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By Rabbi Dovid Cohen, Administrative Rabbinic Coordinator
Q. Is it true that some Rabbis say you can eat hard boiled eggs in a non-kosher restaurant?
A. There is truly no basis for being lenient to eat hard boiled eggs in a non-kosher restaurant, and presumably anyone who said it was acceptable was basing it on a faulty reading of the Gemara.
The issue begins with a Gemara (Chullin 98a) which says that if one cooks the egg of a non-kosher bird (e.g., an ostrich egg), with the egg from a kosher bird (e.g., a chicken), the kosher egg remains kosher. If, however, both eggs were from kosher birds, but one was forbidden because a chick had begun to form inside the egg, then all the eggs in the pot are forbidden. What is the difference between the cases? The Gemara explains that there is an inherent weakness to the taste/ta’am of a liquid egg which is considered “mayah d’bei’ah b’almah” (merely the liquid of an egg); that weak taste cannot penetrate the egg’s shell. This contrasts with a developing egg that contains a chick or blood, which has a standard strict status that ta’am can pass through the shell and into the other eggs in the pot.
These halachos are brought in Shulchan Aruch 86:5-6. [It is noteworthy that Rema 86:6 says that l’chatchilah one should be machmir about all these cases, but our discussion will continue without considering that chumrah.] As noted, the only case where one can be lenient requires that the egg be in its shell, and the Acharonim have three opinions as to whether that means both eggs must be in their shells (Prishah 86:11 and Shach 86:15), either of the eggs must be in their shells (Bach), or it is specifically the non-kosher egg that must be in the shell (Taz 86:11). Even Bach, who is the most lenient of these opinions, limits this ruling to the case which the Gemara permitted – the case of an egg which was non-kosher because it came from a non-kosher species, as such eggs are “mayah d’bei’ah b’almah”. However, the Gemara is clear that if the non-kosher egg was of a more standard non-kosher status, then there is no room for leniency. Accordingly, even Bach would agree that if a pot had been used for non-kosher meat, fish, or other standard non-kosher items, then the shell on the kosher egg would not protect the egg from absorbing non-kosher taste.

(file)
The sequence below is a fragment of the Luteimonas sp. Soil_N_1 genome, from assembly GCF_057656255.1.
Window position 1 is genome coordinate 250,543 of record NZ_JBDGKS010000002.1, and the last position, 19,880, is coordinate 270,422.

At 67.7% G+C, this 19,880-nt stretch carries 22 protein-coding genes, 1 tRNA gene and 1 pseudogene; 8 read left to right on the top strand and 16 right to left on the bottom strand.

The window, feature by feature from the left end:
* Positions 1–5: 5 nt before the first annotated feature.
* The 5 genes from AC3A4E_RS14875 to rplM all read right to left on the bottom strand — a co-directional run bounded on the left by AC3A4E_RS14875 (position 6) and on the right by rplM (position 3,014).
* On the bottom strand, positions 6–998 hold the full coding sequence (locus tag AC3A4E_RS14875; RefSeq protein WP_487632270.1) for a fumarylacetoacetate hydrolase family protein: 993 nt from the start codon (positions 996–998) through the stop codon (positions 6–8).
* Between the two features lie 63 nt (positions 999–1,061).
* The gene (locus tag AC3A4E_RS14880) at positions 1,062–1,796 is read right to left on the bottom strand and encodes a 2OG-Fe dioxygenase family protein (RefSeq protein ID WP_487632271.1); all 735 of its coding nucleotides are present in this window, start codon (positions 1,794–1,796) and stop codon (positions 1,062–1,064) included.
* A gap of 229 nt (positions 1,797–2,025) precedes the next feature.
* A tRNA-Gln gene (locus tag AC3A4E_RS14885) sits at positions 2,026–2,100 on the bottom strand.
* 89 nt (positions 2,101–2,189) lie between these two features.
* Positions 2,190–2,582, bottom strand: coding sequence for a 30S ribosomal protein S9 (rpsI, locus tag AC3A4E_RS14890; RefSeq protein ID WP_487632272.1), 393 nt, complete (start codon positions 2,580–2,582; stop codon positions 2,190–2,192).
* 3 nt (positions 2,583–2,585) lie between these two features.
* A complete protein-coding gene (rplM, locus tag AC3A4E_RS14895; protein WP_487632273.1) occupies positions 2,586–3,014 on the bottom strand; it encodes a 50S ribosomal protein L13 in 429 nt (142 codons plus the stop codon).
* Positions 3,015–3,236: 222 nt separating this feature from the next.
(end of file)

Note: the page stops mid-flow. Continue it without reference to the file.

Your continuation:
In summary, there is a discussion in the Gemara as to when an egg’s shell protects non-kosher taste from spreading, but all agree that the shell on an egg would not protect it from the standard non-kosher tastes found in a restaurant’s pots. Therefore, since the pots at the non-kosher restaurant are used to cook all types of non-kosher food, hard boiled eggs made in those pots are not kosher and cannot be eaten.
Of course, this whole discussion relates merely to the question of absorbed non-kosher tastes in the egg, but hard boiled eggs cooked without Jewish participation are also forbidden due to concerns of bishul akum.